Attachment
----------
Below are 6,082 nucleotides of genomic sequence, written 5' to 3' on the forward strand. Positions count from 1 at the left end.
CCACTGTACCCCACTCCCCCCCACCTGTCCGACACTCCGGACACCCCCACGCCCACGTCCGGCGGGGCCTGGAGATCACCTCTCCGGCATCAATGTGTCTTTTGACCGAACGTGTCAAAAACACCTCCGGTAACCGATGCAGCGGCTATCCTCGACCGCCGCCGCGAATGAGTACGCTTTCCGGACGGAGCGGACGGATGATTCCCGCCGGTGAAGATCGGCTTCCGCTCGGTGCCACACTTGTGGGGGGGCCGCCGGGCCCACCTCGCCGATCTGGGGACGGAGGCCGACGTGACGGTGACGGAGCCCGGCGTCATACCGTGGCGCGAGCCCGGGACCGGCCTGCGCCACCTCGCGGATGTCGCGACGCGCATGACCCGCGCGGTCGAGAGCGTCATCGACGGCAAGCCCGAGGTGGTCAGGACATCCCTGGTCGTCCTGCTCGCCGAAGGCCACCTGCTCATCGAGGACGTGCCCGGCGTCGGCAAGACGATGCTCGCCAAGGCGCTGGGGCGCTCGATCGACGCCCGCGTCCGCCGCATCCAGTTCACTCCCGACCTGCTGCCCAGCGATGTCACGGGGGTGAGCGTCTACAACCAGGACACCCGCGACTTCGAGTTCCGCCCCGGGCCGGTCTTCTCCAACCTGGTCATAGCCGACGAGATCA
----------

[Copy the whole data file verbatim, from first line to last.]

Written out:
Below are 6,082 nucleotides of genomic sequence, written 5' to 3' on the forward strand. Positions count from 1 at the left end.
CCACTGTACCCCACTCCCCCCCACCTGTCCGACACTCCGGACACCCCCACGCCCACGTCCGGCGGGGCCTGGAGATCACCTCTCCGGCATCAATGTGTCTTTTGACCGAACGTGTCAAAAACACCTCCGGTAACCGATGCAGCGGCTATCCTCGACCGCCGCCGCGAATGAGTACGCTTTCCGGACGGAGCGGACGGATGATTCCCGCCGGTGAAGATCGGCTTCCGCTCGGTGCCACACTTGTGGGGGGGCCGCCGGGCCCACCTCGCCGATCTGGGGACGGAGGCCGACGTGACGGTGACGGAGCCCGGCGTCATACCGTGGCGCGAGCCCGGGACCGGCCTGCGCCACCTCGCGGATGTCGCGACGCGCATGACCCGCGCGGTCGAGAGCGTCATCGACGGCAAGCCCGAGGTGGTCAGGACATCCCTGGTCGTCCTGCTCGCCGAAGGCCACCTGCTCATCGAGGACGTGCCCGGCGTCGGCAAGACGATGCTCGCCAAGGCGCTGGGGCGCTCGATCGACGCCCGCGTCCGCCGCATCCAGTTCACTCCCGACCTGCTGCCCAGCGATGTCACGGGGGTGAGCGTCTACAACCAGGACACCCGCGACTTCGAGTTCCGCCCCGGGCCGGTCTTCTCCAACCTGGTCATAGCCGACGAGATCA